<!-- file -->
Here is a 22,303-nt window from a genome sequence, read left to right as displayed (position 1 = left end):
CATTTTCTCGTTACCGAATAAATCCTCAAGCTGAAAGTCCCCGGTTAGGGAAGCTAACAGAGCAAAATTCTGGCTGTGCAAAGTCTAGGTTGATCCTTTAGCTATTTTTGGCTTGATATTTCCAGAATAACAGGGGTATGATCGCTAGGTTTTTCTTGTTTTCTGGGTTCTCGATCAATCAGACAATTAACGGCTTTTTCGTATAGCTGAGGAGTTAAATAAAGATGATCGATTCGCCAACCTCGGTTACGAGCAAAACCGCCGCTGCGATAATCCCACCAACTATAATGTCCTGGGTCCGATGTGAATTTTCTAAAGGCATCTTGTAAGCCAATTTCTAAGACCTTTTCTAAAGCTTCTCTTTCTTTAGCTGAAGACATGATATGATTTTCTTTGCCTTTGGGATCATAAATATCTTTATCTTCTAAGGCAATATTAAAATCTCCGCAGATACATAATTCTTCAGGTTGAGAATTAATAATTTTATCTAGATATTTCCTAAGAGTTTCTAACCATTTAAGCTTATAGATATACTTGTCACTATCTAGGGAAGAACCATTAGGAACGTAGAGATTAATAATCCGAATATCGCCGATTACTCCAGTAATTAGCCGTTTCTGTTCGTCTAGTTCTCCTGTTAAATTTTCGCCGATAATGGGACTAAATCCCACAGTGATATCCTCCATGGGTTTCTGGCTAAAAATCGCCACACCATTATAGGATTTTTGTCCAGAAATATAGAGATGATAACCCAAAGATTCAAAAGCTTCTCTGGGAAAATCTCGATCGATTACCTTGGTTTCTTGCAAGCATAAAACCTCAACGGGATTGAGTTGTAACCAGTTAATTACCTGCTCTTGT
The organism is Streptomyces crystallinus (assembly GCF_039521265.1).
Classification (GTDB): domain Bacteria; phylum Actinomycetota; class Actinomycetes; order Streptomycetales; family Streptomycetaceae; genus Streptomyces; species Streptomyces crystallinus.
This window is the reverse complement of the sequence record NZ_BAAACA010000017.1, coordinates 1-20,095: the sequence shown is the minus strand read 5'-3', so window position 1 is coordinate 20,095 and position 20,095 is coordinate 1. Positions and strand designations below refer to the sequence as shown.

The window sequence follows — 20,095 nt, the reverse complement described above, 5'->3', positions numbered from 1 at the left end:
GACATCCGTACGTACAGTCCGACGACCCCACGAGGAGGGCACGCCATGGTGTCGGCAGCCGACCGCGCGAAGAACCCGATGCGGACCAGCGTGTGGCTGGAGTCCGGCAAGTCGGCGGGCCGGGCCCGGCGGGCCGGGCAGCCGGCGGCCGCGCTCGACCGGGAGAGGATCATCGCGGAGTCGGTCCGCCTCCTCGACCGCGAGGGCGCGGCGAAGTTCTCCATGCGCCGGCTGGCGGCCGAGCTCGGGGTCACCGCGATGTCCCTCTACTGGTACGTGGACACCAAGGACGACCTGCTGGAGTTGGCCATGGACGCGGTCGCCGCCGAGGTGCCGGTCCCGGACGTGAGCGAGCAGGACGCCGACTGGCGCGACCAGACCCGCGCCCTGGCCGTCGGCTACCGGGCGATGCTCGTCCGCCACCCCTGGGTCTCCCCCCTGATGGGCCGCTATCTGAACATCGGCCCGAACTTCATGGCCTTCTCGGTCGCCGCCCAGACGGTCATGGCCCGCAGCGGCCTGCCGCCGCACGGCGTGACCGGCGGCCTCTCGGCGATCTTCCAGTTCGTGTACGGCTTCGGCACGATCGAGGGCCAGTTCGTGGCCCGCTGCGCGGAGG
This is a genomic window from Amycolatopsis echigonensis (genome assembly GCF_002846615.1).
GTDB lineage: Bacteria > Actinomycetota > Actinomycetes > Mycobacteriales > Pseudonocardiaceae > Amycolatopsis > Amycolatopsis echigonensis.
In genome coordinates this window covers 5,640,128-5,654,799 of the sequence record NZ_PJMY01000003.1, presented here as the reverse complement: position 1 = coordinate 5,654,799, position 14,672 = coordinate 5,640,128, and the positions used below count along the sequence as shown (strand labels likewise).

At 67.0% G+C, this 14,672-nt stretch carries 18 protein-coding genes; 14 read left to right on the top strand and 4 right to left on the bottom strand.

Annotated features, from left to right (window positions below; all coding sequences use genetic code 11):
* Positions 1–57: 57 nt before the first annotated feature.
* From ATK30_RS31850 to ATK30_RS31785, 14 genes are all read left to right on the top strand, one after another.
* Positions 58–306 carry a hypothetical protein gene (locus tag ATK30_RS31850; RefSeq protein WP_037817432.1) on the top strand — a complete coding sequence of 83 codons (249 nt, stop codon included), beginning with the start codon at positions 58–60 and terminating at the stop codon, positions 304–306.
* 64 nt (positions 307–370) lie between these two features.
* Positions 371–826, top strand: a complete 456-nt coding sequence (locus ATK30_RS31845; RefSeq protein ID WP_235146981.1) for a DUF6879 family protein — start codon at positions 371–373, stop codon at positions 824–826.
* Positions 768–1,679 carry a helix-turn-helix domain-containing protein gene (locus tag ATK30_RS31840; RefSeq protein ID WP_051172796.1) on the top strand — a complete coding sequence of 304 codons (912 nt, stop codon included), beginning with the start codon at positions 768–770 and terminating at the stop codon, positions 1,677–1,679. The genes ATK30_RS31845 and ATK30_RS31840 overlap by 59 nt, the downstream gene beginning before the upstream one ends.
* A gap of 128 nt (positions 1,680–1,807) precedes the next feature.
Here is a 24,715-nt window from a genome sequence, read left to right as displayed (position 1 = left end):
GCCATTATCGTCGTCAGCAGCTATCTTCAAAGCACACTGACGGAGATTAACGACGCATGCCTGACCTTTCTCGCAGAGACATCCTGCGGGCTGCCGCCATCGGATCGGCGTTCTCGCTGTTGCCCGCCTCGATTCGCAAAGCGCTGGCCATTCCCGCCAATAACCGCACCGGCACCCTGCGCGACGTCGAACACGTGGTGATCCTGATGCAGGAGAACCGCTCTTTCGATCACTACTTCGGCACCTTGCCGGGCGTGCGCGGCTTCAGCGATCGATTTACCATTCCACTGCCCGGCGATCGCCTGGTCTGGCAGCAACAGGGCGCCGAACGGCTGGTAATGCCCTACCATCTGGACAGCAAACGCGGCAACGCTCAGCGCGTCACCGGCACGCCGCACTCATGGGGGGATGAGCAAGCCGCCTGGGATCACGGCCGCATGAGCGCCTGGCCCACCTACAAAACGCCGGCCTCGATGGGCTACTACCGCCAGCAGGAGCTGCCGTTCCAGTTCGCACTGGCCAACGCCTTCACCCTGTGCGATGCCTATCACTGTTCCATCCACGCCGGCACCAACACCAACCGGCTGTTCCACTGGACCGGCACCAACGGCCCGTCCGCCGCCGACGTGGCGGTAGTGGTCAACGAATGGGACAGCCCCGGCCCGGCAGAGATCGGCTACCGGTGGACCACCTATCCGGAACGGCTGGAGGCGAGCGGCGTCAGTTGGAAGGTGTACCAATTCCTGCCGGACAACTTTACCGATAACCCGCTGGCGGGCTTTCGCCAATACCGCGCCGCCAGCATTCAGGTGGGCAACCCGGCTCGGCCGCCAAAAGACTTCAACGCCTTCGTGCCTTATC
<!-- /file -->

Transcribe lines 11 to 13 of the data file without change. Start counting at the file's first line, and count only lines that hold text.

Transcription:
At 67.0% G+C, this 14,672-nt stretch carries 18 protein-coding genes; 14 read left to right on the top strand and 4 right to left on the bottom strand.

Annotated features, from left to right (window positions below; all coding sequences use genetic code 11):
* Positions 1–57: 57 nt before the first annotated feature.